Another witness in the Konnech, Inc. v. True the Vote (TTV) case has come forward. A former employee of Konnech Grant Bradley alleges, among other things, that Konnech CEO Eugene Yu asked him to “mak[e] a campaign contribution to Michigan Secretary of State Jocelyn Benson’s campaign in [Yu’s] name.” Yu is a naturalized citizen from China living in Lansing, Michigan.
Yu allegedly told Bradley he would reimburse him, but Bradley “knew the request [would] be a violation of Michigan Campaign Finance Law and rejected it.” Bradley also confirmed previous information alleging Konnech gave Americans’ private data, including social security numbers, to programmers based in China. Bradley testified he “witnessed customers’ data (specifically poll-watcher information) being made accessible to foreign nationals in China,” according to the affidavit submitted on April 5.
Bradley’s affidavit further substantiates claims made by Catherine Engelbrecht and Gregg Phillips of TTV, indicating Konnech’s election logistics software is inextricably linked to China and the Chinese Communist Party (CCP). It is well known that the CCP has access to anything on the internet in China.
Bradley also confirms Konnech logistics software was and “may still be” substantially developed by Chinese nationals. According to Bradley, publicity and “political pressure” on Konnech has persuaded the company to superficially reorganize its hiring practices. The “reorganization” involves the firing and then rehiring of Chinese nationals as independent contractors with “the exact same responsibilities.” Bradley stated there are anywhere from “80 to perhaps 100 Chinese nationals work[ing] on its election software for American clients.”
Bradley also alleges Konnech uses a “standard process” to upload files containing private information on poll workers to DingTalk or Jira. DingTalk is a Chinese communication and collaboration app whose parent company is Alibaba and whose co-founder, Jack Ma, is a member of the CCP. Bradley explains in his affidavit that DingTalk and Jira are efficient ways to onboard China-based programmers. The “entire Chinese team” has access to “American poll worker data and polling locations” on DingTalk, according to Bradley’s affidavit.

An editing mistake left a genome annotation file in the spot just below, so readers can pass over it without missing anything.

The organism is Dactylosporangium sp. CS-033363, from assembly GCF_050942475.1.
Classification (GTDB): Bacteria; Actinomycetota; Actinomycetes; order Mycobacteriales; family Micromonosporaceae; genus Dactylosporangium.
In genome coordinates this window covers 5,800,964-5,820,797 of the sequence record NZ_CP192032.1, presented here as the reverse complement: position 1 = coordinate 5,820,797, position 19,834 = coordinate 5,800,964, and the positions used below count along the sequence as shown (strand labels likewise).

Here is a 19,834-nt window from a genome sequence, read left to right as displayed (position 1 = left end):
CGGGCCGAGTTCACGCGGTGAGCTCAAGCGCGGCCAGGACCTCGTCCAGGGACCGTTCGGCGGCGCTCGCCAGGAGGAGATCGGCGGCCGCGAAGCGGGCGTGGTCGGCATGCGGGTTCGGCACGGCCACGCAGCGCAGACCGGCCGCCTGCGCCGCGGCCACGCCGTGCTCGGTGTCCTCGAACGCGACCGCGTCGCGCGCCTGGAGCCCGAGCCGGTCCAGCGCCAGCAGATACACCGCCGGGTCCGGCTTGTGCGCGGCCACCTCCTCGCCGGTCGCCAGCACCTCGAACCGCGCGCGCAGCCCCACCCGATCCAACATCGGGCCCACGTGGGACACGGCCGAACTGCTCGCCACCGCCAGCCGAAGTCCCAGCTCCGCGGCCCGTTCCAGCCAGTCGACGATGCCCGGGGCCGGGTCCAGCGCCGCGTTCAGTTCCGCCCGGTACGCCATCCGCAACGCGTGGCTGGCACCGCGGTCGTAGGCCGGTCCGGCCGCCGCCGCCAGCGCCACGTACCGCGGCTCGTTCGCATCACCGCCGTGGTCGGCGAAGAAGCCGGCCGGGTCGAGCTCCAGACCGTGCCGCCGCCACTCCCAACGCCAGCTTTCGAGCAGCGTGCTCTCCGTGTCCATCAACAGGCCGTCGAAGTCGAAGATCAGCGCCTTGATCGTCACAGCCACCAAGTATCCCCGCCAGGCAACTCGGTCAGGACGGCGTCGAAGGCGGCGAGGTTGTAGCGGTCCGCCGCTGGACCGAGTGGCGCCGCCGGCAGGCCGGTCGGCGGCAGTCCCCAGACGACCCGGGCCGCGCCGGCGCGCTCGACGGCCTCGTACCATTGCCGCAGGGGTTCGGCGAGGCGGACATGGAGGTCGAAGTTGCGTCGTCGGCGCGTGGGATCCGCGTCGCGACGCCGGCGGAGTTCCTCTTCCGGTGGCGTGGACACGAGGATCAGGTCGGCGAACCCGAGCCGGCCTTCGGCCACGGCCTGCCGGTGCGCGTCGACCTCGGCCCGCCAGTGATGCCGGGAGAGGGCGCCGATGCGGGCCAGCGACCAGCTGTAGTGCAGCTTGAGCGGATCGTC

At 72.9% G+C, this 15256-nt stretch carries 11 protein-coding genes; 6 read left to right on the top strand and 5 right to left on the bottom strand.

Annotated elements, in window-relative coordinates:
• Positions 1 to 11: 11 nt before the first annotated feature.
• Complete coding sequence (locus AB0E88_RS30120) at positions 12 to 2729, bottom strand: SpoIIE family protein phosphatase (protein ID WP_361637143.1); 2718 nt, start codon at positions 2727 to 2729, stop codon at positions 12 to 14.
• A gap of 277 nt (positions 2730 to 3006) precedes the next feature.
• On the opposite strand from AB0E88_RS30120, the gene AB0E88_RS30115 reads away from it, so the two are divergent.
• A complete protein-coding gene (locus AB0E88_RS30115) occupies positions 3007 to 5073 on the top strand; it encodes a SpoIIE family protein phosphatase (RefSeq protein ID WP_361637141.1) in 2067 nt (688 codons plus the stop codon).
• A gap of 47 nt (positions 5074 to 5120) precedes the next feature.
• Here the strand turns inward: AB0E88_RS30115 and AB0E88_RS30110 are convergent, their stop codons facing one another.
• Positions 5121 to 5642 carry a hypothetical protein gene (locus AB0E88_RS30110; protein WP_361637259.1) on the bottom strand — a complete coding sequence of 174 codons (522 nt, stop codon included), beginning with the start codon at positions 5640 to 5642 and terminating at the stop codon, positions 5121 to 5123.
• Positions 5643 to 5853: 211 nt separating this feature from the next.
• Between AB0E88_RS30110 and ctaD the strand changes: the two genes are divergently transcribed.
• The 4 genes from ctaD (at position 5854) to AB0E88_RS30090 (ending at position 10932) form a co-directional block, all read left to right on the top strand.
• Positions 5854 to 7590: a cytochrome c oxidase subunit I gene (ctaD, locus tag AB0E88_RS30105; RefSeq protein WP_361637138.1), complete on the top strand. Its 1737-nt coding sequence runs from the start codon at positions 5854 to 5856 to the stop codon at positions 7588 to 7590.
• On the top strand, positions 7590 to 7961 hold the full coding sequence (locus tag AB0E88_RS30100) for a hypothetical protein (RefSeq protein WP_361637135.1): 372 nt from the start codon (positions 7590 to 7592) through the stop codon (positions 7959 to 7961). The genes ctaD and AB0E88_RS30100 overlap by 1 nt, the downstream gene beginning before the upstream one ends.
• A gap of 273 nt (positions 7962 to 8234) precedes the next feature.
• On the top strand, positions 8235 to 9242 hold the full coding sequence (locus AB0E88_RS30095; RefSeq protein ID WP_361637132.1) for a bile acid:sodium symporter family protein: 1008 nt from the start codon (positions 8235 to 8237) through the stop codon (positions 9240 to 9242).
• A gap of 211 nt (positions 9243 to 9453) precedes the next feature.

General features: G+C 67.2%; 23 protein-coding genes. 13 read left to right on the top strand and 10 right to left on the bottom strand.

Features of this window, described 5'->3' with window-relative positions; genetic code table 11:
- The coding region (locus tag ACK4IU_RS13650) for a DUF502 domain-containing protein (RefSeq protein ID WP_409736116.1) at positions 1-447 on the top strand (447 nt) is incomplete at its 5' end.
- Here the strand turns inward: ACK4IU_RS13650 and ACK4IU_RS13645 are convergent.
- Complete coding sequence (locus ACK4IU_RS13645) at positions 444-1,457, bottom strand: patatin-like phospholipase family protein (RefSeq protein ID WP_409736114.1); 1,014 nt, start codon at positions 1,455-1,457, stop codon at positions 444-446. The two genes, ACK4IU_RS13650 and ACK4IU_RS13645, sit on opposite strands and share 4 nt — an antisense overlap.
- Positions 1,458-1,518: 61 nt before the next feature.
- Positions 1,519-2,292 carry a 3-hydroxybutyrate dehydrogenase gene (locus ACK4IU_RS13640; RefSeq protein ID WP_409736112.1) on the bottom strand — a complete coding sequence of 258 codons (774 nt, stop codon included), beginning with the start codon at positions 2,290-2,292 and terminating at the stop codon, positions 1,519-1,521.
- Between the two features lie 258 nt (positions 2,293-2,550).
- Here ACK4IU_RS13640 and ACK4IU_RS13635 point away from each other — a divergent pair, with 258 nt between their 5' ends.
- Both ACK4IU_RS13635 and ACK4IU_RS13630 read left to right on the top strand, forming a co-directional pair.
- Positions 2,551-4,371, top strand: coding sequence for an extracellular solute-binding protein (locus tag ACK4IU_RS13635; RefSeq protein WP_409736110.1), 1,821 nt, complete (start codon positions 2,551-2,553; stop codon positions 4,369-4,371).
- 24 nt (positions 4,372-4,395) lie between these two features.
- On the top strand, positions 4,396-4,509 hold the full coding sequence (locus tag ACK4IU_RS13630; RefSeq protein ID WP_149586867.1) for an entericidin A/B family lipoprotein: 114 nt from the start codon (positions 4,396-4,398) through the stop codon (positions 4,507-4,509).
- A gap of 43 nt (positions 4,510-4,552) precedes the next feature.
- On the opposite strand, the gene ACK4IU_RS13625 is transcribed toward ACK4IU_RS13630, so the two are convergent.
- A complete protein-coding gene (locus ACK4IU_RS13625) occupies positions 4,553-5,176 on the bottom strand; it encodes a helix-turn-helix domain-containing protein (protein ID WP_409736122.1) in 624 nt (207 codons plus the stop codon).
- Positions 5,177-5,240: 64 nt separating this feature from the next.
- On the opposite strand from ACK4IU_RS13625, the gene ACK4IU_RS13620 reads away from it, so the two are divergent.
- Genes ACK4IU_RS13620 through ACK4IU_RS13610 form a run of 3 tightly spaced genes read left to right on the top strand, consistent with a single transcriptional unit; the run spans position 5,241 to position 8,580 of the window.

PLocation – Makes finding a polling location much easier: http://t.co/r8RGGTFuqB via @YouTube
— Konnech Inc. (@Konnech) August 26, 2013
The affidavit also brings forward evidence that Konnech “superiors” directed Bradley to tell customers that “poll data was not stored overseas, was not available to foreign nationals” and to tell customers he “had no idea why Eugene Yu had been arrested” even though Bradley and his superiors “knew these statements were false.” Yu allegedly brushed off his practice of employing Chinese nationals as something “everyone did.” Yu allegedly told Bradley “not to worry about it.” Bradley refused to lie to customers about things he “knew or thought were untrue.”
On March 14, TTV asked the court to appoint a special master to examine and catalog data from “approximately 102 storage devices” in the custody of the LA District Attorney’s Office. TTV wants to avoid the spoliation of important “discoverable evidence” in the Konnech lawsuit. TTV alleges Konnech and Yu may have “violated state or federal laws or regulations” by storing American data on foreign servers.
UncoverDC asked Engelbrecht what she believes the impact of this testimony may mean to the lawsuit as a whole; her response was sobering:
“Read this affidavit. Read the others. Consider the true gravity of what they’ve said, of what we’ve said, of what we went to prison for saying. We shouldn’t be in court; we should be in Congressional hearings. The full depth and breadth of this scandal will shake America to its core.”
Two lone voices, Engelbrecht and Phillips, have repeatedly signaled the national security implications of Konnech’s breach of American data. Engelbrecht has sent out repeated urgent calls on social media pleading with county election officials to investigate their use of the allegedly CCP-connected Konnech election software. If these allegations are true, the Chinese Communist Party continues to possess massive amounts of private data on American poll workers, poll worker locations, and much more. When all is said and done, Americans may someday realize how serious this breach of our election infrastructure is and continues to be.